The founders of WOW tell us how their projects engage not just the physical senses, but our sense of memory and time.
15 January, 2015
Top image (left to right): Wong Chiu Man and Maria Warner Wong, founders of WOW
Wong Chiu Man and Maria Warner Wong of WOW have invited me to their home for this interview, and it’s little wonder why. The husband-and-wife team has long been a strong advocate of experiential design – way before the term came into vogue. And really, could there be a better way to experience the design DNA of the multidisciplinary firm than right where the founding partners make their home?
For the past 15 years, WOW – which comprises Wow Architects and Warner Wong Design – has been building up a significant body of work across the region, due to the huge demand for their work overseas. Currently, 95 per cent of their projects are done outside Singapore, with China and India making up their largest markets. But ask Chiu Man and Maria about the challenges of working as ‘foreign’ architects overseas, and they are quick to put the notion of being foreign to rest.
“I think a lot of times clients hire us because they want a different viewpoint, and they find that we bring a unique perspective to the project,” says Maria, who has lived, studied and worked around the world. “What I have tried to develop is a very strong sensory connection to place. It may not only be about understanding the social norms and culture necessarily; it might be a very physical connection to the earth, to the trees, to the environment, to the people, to the customs… The important thing is not whether we are foreign, it’s the deep desire to understand people and places deeply.”
“I went to India for the first time in 1978,” Chiu Man chimes in, “even before some of my Indian clients were born. So it doesn’t really matter [where you’re from] I think. What really matters is your methodology, your process and your sensitivity to the local culture.”
On the flip side, Chiu Man says one can also look at the situation from a local perspective and to the number foreign architects who are doing work in Singapore. “Personally I have never had a grudge against these architects coming here. I’ve just a sadness that their best work is not being done here. So when we go overseas, it’s absolutely important for us to really immerse ourselves in the place, and make a difference and a positive contribution to the country.”
Maria explains that WOW’s design approach encompasses a broad range of sensory experiences that engage the body, memory and time.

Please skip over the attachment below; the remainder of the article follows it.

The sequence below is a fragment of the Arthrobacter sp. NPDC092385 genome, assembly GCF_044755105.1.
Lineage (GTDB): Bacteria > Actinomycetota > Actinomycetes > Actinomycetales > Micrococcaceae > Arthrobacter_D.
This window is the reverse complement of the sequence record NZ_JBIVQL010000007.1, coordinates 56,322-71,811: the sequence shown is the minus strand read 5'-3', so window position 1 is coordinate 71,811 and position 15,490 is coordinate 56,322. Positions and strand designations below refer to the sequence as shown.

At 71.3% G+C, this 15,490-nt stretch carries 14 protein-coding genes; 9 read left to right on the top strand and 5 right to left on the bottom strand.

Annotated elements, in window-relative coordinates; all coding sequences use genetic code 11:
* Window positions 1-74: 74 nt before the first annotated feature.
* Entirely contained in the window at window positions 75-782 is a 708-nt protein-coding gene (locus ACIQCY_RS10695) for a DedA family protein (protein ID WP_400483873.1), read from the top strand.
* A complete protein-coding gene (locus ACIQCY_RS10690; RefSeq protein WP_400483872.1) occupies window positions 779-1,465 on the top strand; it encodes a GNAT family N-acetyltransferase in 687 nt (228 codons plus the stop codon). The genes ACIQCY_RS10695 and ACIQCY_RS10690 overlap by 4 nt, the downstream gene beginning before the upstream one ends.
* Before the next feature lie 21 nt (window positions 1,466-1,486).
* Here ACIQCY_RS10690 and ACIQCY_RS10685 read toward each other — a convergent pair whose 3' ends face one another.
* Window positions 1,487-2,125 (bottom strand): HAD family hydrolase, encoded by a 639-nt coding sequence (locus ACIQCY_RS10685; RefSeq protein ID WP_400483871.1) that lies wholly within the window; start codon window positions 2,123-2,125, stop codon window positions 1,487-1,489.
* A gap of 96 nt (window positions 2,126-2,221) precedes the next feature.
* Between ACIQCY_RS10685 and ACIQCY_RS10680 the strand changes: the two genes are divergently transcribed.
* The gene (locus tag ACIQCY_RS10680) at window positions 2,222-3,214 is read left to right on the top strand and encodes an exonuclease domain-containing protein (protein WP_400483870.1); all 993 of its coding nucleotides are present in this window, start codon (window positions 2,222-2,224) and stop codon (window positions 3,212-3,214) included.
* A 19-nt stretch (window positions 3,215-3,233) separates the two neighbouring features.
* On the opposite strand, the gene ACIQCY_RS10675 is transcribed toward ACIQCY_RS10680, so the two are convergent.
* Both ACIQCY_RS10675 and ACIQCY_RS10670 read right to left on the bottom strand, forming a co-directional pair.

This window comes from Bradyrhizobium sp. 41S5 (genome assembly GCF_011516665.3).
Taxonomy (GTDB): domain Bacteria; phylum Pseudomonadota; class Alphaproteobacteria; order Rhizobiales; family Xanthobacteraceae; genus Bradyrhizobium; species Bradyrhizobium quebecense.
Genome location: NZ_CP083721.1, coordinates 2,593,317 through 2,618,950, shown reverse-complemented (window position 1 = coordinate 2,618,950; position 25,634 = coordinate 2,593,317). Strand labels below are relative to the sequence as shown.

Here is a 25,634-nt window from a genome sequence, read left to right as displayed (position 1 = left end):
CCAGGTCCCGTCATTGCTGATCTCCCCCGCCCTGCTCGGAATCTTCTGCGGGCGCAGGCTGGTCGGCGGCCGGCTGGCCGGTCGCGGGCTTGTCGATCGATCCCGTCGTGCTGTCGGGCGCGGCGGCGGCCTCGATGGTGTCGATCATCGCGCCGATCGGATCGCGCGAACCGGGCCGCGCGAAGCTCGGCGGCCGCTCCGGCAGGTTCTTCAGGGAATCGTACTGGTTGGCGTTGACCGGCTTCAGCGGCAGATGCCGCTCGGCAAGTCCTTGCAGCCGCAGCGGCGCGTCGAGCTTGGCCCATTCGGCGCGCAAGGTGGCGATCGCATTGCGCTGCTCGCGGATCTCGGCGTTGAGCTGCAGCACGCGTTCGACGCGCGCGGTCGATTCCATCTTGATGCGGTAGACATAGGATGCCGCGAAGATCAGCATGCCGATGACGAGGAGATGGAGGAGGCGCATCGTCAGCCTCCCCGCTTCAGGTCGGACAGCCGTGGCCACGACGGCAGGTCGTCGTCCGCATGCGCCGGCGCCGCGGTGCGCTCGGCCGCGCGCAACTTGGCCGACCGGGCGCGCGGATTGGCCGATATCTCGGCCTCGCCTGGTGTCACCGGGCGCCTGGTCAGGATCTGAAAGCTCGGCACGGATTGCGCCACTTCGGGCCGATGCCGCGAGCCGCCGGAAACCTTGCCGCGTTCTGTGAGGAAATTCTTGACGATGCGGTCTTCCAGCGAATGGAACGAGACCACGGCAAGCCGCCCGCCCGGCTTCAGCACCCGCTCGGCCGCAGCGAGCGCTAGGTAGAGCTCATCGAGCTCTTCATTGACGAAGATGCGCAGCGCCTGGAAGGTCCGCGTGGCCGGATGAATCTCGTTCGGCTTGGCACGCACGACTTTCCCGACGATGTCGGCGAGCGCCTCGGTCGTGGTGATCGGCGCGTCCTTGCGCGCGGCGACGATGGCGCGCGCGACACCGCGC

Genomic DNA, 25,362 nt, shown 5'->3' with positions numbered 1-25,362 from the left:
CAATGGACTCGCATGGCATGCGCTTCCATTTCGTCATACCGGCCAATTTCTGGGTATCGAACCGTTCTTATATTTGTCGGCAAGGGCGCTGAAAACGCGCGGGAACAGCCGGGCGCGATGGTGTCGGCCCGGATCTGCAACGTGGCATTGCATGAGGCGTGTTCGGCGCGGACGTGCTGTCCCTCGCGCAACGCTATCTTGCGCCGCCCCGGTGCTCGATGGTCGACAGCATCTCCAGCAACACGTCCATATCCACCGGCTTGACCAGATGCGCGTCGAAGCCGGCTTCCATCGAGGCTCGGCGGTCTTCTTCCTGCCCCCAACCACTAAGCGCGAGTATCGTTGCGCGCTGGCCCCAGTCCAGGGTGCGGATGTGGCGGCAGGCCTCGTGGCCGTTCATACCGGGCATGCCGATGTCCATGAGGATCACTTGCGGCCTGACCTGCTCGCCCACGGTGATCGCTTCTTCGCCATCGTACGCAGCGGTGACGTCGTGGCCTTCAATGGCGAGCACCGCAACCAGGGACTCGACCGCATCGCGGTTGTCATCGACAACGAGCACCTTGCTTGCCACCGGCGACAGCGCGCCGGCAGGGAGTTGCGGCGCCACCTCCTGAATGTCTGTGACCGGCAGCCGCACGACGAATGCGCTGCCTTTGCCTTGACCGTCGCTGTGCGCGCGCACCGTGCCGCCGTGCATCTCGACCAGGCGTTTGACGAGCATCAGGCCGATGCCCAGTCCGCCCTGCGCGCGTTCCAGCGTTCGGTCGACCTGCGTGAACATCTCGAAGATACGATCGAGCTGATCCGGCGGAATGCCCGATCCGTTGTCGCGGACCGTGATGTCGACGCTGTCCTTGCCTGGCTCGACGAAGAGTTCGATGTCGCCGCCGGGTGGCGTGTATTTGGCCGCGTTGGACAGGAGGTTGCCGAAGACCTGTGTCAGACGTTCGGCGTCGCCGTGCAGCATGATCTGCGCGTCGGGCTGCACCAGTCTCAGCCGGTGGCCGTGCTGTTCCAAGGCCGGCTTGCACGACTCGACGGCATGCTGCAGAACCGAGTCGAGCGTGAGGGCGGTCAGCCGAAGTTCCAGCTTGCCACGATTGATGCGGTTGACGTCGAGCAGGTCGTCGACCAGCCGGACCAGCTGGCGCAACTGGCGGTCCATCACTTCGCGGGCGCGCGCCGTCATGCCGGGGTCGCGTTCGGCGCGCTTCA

She points to some of the pieces in their living room. “What do you call the sense of remembering my mother’s table which she bought in the 1950s from Mexico, or my parent’s furniture from Peru, or that screen from Bel Air in Beverly Hills which I brought back and rebuilt in parts… it’s a west facing screen and when the sun comes through and glows on those gold and red glass beads you see there it casts a warm golden light, which is what we want you to feel when you come into our home.”
While there is an underlying rigour of modern design to be found in their work, each WOW project is interpreted experientially, rather than through a specific style. “It’s more about creating what makes sense for a particular place and time and program and client set. And that’s what I think makes design connect,” says Chiu Man.
Late last year, the firm launched their very first monograph entitled “WOW: Experiential Design For A Changing World”, which Maria says “was a long time coming”. The book is a powerful tool to communicate WOW’s 15 years of work beyond the limitations of two-dimensional photography. As Maria points out, it enables the reader to experience the work of WOW through different layers: from photography through to drawings, images of 3D models, text, and even texture. Just as important, the book allows readers to easily compare one project against the other, and appreciate their differences and similarities.
“We felt that the book was a great leap in terms of communicating what we do, and a great opportunity to share experiential design. To experience the book is to experience the firm,” says Maria, adding, “I also think one of the progressive things about this book is that it is very much about architecture, interior design and landscape design on any given page; they are integrated and cannot be experienced in the absence of the others.”
Chiu Man and Maria are already planning their next book, explaining that the firm has simply too much work for one publication to cover. Says Maria, “If you look at the book’s Portfolio section, about half are renderings [of work in progress]. Over the next five to ten years you’re going to see some really huge projects being completed.”
Going on to reflect on their 25 years of work in the industry, Maria admits that the profession is one long and continuous process of learning. “I would say it takes 25 years to get good, and what happens between now and 50 years is where it can be potentially great.
“Another reason for the book was to [present] what we had done in the past, and then to move on to do something that’s even more exciting with the confidence that we can do it.”
Photography by Aaron Pocock and WOW Architects
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